North Korea’s Nuclear Programs and American Policy Formation — Alexander von Rosenbach


North Korea’s nuclear ambitions have been a thorn in the side of four successive American presidents. From the 1980s onward, the United States government has devised an array of tactics to constrain North Korea, notably: bilateral dialogue, multilateral negotiation, and various sanctions, embargos and military threats under the umbrella of coercive diplomacy. However, these policy variations are less a product of political or security evolutions on the Korean Peninsula and more a reflection of a disorganized and erratic American national security strategy toward North Korea. The decision-making process was handicapped by a foreign policy establishment that was heavily skeptical of a diplomatic solution, and hampered by rifts between key agencies and senior administration officials. The net result was a strategy which, at best, lacked cohesiveness and continuity, and all too often, simply stagnated. Throughout, North Korea continued to develop its nuclear capabilities. Today, the world must cope with a nuclear-armed Pyongyang while the United States is left to salvage the lessons of a comprehensive foreign policy failure.

Disagreement and disarray in the bureaucracies of three Presidents (President Obama’s administration is not included in this study) provided few options for resolving the crisis. Lacking coherent guiding principles, decision-makers were forced into reactive roles, and tactical efforts were not deployed as part of an overarching national security strategy. As a result, at all crucial moments in the crises over Pyongyang’s nuclear program—in 1994, 2002 and 2006—North Korean actions have shaped American behavior. This ad hoc approach to foreign policy has done little to advance American objectives on the Korean Peninsula.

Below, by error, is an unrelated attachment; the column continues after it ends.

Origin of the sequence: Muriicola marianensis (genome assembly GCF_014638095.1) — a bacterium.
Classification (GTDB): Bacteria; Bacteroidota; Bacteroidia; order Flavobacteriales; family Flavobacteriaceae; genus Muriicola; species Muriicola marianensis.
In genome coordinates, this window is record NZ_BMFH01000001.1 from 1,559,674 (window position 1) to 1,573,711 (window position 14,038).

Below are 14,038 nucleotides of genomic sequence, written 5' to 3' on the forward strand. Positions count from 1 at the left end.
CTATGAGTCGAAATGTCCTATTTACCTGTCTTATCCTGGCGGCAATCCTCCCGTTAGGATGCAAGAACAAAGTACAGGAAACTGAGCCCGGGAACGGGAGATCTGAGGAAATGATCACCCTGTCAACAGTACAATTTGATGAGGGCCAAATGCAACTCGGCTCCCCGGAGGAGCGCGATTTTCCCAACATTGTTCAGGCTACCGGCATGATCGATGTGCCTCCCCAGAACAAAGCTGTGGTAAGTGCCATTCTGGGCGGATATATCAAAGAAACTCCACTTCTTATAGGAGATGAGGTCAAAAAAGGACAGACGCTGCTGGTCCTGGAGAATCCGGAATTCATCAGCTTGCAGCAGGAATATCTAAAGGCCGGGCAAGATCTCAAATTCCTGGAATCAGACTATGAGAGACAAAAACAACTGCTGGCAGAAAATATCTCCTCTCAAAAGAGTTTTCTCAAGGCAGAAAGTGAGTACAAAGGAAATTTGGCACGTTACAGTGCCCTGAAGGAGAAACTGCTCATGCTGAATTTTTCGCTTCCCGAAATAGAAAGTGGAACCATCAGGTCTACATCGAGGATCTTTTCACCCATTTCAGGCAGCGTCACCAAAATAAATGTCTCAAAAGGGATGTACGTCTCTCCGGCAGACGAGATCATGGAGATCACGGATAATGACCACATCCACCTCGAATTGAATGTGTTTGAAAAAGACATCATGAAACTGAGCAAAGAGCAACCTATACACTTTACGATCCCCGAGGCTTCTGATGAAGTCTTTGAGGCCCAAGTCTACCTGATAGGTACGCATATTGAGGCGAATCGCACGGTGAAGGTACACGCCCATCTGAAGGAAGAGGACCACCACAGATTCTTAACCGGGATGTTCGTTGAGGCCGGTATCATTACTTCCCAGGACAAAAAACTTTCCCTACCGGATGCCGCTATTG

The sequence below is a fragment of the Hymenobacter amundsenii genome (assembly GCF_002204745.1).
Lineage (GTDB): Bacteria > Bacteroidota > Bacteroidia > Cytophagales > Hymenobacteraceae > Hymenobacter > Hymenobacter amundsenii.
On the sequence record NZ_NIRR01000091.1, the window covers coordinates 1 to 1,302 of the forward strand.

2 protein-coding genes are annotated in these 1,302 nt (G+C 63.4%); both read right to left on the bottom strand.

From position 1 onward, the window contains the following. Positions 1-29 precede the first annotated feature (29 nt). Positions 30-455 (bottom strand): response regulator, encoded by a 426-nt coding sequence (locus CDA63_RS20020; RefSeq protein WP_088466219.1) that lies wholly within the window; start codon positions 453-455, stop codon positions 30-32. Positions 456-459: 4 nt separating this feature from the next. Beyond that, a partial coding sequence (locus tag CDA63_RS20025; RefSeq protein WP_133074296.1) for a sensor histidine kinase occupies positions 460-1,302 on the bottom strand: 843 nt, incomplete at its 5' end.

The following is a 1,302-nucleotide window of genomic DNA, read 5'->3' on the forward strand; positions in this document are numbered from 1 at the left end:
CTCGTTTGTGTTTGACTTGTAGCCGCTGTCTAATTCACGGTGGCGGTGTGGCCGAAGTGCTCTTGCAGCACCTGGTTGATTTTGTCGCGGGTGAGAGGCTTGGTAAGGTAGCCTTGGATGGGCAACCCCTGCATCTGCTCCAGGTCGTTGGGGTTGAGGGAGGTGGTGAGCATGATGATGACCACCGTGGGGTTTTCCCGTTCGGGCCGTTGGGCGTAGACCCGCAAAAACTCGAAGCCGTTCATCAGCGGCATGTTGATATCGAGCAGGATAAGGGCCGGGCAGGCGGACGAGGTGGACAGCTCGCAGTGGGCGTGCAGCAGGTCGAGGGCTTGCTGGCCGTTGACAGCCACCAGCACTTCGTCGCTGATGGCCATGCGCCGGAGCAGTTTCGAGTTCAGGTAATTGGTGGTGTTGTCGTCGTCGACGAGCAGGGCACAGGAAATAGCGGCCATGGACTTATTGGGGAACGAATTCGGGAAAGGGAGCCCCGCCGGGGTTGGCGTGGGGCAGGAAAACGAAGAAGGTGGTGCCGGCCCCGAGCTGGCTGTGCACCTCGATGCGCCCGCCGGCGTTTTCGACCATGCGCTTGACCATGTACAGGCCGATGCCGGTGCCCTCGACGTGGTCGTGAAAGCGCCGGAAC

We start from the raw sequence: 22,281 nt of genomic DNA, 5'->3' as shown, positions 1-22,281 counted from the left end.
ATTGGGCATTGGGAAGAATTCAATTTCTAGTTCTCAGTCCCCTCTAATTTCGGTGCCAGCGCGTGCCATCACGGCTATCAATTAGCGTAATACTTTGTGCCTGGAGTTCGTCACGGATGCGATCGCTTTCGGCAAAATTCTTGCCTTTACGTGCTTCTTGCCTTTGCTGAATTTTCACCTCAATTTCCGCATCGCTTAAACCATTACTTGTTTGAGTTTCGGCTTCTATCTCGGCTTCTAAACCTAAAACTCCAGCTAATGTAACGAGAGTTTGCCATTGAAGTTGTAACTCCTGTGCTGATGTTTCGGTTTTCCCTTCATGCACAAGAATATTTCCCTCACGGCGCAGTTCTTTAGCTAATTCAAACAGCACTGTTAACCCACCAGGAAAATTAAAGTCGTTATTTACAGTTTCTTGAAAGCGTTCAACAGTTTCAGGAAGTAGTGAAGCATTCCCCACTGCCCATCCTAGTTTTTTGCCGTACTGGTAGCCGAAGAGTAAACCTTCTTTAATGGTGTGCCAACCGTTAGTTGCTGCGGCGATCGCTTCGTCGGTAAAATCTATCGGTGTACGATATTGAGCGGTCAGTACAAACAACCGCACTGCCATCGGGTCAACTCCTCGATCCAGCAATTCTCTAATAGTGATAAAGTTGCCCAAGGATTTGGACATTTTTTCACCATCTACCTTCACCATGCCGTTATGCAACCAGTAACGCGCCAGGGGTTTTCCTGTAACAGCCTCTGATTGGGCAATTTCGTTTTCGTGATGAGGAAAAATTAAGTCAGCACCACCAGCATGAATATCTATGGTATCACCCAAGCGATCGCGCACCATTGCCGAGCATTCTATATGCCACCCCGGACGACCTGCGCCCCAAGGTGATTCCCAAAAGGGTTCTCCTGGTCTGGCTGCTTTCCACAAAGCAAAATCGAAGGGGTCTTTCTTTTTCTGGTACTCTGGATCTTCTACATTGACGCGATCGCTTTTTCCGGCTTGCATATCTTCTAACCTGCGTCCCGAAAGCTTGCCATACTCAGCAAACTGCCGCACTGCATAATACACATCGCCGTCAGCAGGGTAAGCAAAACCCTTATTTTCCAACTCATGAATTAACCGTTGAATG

Agencies and departments did not collaborate to formulate a strategy after the threat of North Korean non-proliferation became evident. Though some interagency cooperation was achieved during the first Bush administration, the executive branch could not coalesce during tense moments of the 1993-1994 crisis, and remained divided in its aftermath. Thus, interagency conflict emerged as a core problem from 2002 onward.

Competing organizational interests, poor lead agency coordination, entrenched ideological assumptions, partisan pressure from Congress, and hawkish press coverage factored into the policy stalemate. Regarding the first variable, the State Department was focused on diplomacy and preserving the non-proliferation regime, while the Defense Department was intent on pressuring Pyongyang to prevent the country from acquiring a nuclear bomb. These conflicting strategies set the foundations for a serious interagency rivalry that persisted throughout the crises.

The United States has lost significant bargaining leverage with the North Korean regime. Although the geo-political status quo in East Asian security has not changed, Pyongyang’s acquisition of nuclear weapons has undermined global non-proliferation efforts and damaged perceptions of American hegemony.

The North Korean nuclear crisis provides a reflection on missed opportunities for interagency cooperation, and highlights the importance of abandoning long-standing prejudices and assumptions in search of “unconventional” solutions to the threat of nuclear proliferation. Continued political and military jousting between the United States and North Korea make this case study a valuable midstream review. Moreover, there are other proliferation threats on the horizon which must be met with a coherent and cohesive foreign policy.